LOUISVILLE, Ky. (WDRB) -- All "non-life-sustaining" businesses in Kentucky will be closed to in-person traffic by 8 p.m. Thursday as Kentucky officials try to limit the spread of the novel coronavirus known as COVID-19, Gov. Andy Beshear said Tuesday.
Details were scant on which businesses will be affected during the governor's daily news conference from the Capitol, during which he announced at least 39 new COVID-19 cases in the state for a total of 163.
Beshear said the businesses impacted by the latest order will be spelled out in an executive order Wednesday.
Many businesses and retailers have already closed to in-person traffic, and Beshear said staples like groceries, pharmacies and gas stations will continue to operate throughout the state's response to the COVID-19 pandemic.
In a news release Tuesday night, Beshear said "banks, hardware stores, agricultural operations, media, businesses needed for transportation, logistics, shipping, delivery and pick-up, housing, building and construction, laundry, financial services, home-based care and services, professional services, manufacturing and other businesses key to national interests or life-sustaining goods or services, and those covered under the federal critical infrastructure sector" can also stay open.
"A large part of our economy is life-sustaining when you look at the different needs that we have, but there are going to be a significant number of businesses that will fall into the category of either number one not being life-sustaining or number two now being required to telework or significantly alter the way that they go about their business," Beshear said.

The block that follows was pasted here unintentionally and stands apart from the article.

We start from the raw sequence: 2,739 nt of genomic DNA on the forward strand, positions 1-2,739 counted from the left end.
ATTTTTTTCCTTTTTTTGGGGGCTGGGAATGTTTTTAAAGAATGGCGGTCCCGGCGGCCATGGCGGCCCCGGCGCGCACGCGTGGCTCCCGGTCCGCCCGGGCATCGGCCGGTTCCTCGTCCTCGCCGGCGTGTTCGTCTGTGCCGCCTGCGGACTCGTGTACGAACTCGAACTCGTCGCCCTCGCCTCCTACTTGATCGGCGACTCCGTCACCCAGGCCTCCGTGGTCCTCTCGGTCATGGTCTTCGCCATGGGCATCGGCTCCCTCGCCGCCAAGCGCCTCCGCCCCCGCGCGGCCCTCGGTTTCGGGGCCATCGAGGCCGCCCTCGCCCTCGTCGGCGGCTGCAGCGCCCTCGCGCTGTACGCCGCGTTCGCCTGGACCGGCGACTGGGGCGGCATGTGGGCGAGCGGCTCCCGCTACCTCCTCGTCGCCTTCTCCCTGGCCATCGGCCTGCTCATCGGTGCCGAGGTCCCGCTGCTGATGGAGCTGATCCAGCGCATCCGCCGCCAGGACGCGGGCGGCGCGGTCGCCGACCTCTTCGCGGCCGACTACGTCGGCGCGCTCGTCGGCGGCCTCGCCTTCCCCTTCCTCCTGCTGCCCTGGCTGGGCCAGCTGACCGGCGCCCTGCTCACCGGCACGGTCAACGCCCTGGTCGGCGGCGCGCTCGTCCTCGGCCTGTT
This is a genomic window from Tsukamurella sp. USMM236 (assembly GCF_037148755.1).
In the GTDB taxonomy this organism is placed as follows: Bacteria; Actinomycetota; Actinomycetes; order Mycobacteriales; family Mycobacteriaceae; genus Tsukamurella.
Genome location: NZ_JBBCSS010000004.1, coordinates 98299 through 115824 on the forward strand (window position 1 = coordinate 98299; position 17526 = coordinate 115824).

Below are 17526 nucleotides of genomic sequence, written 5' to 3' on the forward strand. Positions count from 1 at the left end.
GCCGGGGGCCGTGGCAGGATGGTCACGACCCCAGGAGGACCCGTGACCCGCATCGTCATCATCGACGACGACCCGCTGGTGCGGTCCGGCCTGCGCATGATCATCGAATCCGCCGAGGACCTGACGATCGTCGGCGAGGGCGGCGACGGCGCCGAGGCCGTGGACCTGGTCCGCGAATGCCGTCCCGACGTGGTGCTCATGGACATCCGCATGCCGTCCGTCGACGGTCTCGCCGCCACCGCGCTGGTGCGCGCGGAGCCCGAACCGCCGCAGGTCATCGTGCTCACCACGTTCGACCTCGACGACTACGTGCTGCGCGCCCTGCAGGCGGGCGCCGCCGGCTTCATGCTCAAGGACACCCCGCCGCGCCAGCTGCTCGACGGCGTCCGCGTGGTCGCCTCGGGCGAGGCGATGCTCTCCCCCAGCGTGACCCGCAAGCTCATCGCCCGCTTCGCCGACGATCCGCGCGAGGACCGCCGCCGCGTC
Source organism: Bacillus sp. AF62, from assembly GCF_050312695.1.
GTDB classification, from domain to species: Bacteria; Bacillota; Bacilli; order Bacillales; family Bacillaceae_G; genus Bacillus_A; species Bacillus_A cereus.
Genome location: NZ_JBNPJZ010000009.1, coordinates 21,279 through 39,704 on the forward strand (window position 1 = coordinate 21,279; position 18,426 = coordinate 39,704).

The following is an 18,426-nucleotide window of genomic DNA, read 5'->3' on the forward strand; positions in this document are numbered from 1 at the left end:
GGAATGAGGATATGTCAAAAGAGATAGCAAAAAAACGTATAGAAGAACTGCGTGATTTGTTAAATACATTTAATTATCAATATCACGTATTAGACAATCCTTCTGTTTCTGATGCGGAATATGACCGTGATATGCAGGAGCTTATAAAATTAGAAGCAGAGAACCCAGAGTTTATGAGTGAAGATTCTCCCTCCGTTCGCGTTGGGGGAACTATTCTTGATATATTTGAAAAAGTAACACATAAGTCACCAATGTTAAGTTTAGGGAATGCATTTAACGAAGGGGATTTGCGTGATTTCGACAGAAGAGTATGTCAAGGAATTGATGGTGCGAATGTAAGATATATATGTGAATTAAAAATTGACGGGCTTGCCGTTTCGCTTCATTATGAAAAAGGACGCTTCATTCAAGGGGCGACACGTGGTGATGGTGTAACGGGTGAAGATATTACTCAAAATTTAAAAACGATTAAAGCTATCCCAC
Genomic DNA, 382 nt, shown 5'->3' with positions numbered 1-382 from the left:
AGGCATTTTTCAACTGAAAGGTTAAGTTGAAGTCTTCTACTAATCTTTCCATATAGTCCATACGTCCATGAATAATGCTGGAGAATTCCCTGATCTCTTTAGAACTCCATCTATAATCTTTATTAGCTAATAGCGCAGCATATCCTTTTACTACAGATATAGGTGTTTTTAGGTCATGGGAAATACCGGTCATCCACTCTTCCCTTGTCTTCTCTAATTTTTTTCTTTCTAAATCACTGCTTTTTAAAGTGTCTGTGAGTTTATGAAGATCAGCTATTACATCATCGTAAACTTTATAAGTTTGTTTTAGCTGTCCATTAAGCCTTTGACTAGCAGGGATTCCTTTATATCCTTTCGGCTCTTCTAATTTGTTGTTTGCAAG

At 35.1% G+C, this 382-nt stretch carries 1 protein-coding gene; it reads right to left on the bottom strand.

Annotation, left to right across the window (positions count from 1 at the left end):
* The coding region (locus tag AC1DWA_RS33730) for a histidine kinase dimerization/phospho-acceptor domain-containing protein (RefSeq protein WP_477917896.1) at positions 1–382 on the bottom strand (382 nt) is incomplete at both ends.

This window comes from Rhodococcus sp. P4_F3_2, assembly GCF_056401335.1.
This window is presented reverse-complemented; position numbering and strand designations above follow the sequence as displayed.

He said attorneys, accountants and those in real estate can work from home.
"If we truly want to stop the coronavirus, we have to make sure we're taking the steps that we need to, and yes, this is tough on our economy," he said.
Beshear announced Monday the creation of the Team Kentucky Fund, a tax-deductible donation program to help those affected by the COVID-19 pandemic. Thousands of Kentuckians have sought unemployment benefits since measures have been taken to limit social interactions.
The Small Business Administration has also made low-interest loans available to businesses to help them weather the economic ramifications of the outbreak.
Beshear said the steps his administration takes in response to the COVID-19 outbreak will be re-evaluated after 10 days, but he cautioned that that doesn't mean they'll be rolled back at that time.
"I can almost guarantee that we're not," Beshear said.
His stance is in contrast to President Donald Trump, who has said he expects businesses to operate as normal by Easter, which is April 12.
Asked about the president's timeline, Beshear said he wouldn't put such deadlines on Kentucky's response to the global pandemic.
"I think all of us have to be ready to wait however long it takes if it helps people," Beshear said after sharing that his son volunteered to postpone his baptism, which was scheduled for Easter.
"We are now just seeing the escalation of this virus, and to suggest that there is a short duration that we could almost promise people is not something that we should be doing."
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